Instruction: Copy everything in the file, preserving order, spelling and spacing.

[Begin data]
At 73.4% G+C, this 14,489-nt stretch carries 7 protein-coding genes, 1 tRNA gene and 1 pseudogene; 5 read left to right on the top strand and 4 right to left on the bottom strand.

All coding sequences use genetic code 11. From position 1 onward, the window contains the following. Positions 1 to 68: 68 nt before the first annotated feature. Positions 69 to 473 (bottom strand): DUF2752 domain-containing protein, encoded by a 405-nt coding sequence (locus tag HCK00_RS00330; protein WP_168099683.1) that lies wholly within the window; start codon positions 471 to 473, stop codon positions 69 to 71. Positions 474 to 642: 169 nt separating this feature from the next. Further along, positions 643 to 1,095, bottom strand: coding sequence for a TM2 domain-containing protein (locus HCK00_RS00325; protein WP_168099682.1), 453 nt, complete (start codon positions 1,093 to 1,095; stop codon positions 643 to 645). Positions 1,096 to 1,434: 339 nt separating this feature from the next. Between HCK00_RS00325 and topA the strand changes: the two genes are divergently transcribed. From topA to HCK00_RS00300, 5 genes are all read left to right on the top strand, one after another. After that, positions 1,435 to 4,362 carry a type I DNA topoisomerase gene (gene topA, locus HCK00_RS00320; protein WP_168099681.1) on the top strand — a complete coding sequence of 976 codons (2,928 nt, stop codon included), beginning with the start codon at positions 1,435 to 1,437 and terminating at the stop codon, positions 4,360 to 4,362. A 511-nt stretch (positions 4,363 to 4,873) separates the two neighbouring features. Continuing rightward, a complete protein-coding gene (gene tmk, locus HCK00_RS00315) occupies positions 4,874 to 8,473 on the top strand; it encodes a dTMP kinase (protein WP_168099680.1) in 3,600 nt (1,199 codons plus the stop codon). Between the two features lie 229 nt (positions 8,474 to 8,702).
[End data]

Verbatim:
At 73.4% G+C, this 14,489-nt stretch carries 7 protein-coding genes, 1 tRNA gene and 1 pseudogene; 5 read left to right on the top strand and 4 right to left on the bottom strand.

All coding sequences use genetic code 11. From position 1 onward, the window contains the following. Positions 1 to 68: 68 nt before the first annotated feature. Positions 69 to 473 (bottom strand): DUF2752 domain-containing protein, encoded by a 405-nt coding sequence (locus tag HCK00_RS00330; protein WP_168099683.1) that lies wholly within the window; start codon positions 471 to 473, stop codon positions 69 to 71. Positions 474 to 642: 169 nt separating this feature from the next. Further along, positions 643 to 1,095, bottom strand: coding sequence for a TM2 domain-containing protein (locus HCK00_RS00325; protein WP_168099682.1), 453 nt, complete (start codon positions 1,093 to 1,095; stop codon positions 643 to 645). Positions 1,096 to 1,434: 339 nt separating this feature from the next. Between HCK00_RS00325 and topA the strand changes: the two genes are divergently transcribed. From topA to HCK00_RS00300, 5 genes are all read left to right on the top strand, one after another. After that, positions 1,435 to 4,362 carry a type I DNA topoisomerase gene (gene topA, locus HCK00_RS00320; protein WP_168099681.1) on the top strand — a complete coding sequence of 976 codons (2,928 nt, stop codon included), beginning with the start codon at positions 1,435 to 1,437 and terminating at the stop codon, positions 4,360 to 4,362. A 511-nt stretch (positions 4,363 to 4,873) separates the two neighbouring features. Continuing rightward, a complete protein-coding gene (gene tmk, locus HCK00_RS00315) occupies positions 4,874 to 8,473 on the top strand; it encodes a dTMP kinase (protein WP_168099680.1) in 3,600 nt (1,199 codons plus the stop codon). Between the two features lie 229 nt (positions 8,474 to 8,702).